There's a Bunk in the Humpy
The Splitter's Song

Henry Lawson, 1892

      The bush was too lonely — the life was too slow,
      And Johnny, my son, to the city would go;
      He knew that his father was lonely and grey,
      And he might have gone there without running away.

      There's a bunk in the humpy — a glass on the shelf,
      Which have never been used since he used them himself
      And that bunk in the humpy will stand till he comes
      To his father's old but in the depth of the gums.


      'Tis true that my temper was soured long ago,
      But old men have sorrows that sons do not know;
      I "jawed" him one day when my temper was stirred,
      An' he left his old father with never a word.

      There's a bunk in the humpy, etc.

      Did he think it was kind — did he think it was right
      To the lonely old man in the humpy that night?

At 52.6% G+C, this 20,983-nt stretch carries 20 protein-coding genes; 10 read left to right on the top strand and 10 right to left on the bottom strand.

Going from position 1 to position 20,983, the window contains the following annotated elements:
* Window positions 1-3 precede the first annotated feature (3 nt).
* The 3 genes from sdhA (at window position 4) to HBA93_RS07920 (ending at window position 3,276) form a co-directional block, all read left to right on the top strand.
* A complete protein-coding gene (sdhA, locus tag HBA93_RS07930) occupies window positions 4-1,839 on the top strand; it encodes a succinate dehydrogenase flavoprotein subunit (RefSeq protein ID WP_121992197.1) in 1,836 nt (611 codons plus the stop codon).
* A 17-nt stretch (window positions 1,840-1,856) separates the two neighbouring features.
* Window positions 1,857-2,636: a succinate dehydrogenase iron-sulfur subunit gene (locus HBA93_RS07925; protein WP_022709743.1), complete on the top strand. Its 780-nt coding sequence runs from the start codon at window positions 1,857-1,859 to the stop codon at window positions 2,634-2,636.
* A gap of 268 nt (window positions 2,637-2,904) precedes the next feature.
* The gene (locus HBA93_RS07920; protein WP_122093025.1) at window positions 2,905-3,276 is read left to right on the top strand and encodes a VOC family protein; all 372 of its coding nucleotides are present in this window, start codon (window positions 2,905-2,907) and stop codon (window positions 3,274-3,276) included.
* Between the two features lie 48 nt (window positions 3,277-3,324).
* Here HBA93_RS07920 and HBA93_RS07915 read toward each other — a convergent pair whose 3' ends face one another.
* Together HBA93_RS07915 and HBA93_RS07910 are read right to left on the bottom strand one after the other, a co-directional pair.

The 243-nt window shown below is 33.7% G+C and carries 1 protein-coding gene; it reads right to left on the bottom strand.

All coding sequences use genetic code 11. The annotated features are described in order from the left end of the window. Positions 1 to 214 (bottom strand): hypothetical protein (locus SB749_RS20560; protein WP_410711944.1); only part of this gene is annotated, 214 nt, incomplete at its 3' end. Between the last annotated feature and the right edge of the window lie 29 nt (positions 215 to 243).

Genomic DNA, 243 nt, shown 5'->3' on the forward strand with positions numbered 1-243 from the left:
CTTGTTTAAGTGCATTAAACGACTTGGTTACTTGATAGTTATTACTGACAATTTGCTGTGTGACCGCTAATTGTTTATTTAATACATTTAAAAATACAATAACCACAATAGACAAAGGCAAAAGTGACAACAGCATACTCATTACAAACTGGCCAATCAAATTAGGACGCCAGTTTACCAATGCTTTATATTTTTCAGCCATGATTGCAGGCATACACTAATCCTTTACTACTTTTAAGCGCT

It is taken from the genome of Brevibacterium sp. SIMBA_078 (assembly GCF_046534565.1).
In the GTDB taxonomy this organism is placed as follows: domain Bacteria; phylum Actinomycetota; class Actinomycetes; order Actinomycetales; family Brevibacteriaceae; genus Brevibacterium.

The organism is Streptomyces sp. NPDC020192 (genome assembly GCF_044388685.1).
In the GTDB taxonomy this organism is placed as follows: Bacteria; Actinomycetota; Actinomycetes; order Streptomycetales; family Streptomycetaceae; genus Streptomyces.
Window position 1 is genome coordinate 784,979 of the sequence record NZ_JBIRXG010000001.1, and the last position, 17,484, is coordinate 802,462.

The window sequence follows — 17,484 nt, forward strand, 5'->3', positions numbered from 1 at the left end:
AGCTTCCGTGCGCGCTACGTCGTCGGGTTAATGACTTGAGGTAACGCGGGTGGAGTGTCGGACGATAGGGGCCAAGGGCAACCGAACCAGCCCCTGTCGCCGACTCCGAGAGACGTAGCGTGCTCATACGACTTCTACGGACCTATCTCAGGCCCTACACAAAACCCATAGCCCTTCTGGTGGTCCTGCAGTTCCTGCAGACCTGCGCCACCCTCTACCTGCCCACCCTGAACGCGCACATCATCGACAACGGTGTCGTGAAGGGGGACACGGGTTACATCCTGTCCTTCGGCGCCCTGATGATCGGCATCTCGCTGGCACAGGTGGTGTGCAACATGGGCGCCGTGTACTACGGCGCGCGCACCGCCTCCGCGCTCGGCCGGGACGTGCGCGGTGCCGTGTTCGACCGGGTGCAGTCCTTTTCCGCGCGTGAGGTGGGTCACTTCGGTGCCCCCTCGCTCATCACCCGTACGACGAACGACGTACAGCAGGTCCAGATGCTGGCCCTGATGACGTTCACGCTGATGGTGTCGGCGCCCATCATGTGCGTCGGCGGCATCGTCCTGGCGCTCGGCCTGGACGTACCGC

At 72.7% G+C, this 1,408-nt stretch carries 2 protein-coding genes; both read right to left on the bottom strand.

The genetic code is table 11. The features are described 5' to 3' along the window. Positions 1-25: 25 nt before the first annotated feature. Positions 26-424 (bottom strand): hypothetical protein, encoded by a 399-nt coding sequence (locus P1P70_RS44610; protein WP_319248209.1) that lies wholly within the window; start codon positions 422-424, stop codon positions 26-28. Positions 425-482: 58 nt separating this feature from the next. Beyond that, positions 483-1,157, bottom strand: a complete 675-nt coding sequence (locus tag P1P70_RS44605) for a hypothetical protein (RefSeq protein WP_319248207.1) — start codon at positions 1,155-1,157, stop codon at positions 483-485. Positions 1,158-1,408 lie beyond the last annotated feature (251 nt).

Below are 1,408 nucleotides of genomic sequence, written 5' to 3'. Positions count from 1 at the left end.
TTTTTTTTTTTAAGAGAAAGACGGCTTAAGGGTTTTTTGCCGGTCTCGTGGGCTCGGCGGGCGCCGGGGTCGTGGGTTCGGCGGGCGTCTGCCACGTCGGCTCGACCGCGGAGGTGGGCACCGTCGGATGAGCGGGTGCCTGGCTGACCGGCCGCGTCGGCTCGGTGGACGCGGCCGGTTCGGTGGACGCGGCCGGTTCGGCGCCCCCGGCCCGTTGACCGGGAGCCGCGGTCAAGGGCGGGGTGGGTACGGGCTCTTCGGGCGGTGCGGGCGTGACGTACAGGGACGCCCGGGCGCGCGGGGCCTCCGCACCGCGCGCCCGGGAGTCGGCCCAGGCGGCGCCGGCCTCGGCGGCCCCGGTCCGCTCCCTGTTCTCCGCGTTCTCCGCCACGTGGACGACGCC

Who sat with the sound of the rain in his ears,
      And thought till his eyes ran a banker with tears?

      There's a bunk in the humpy, etc.

      His mattress and pillow and bluey are there —
      He'll never sleep sounder on feathers, I'll swear,
      Or eat better stews than I warmed by the blaze
      'Neath the old chimney gutter on cold, rainy days.

      There's a bunk in the humpy, etc.

      An' should he come back when the old man is out
      He never need linger a moment in doubt:
      He'll know where the key of the padlock is hid,
      An' there's grub in the gin-case for lifting the lid.

      There's a bunk in the humpy, etc.


      The Bulletin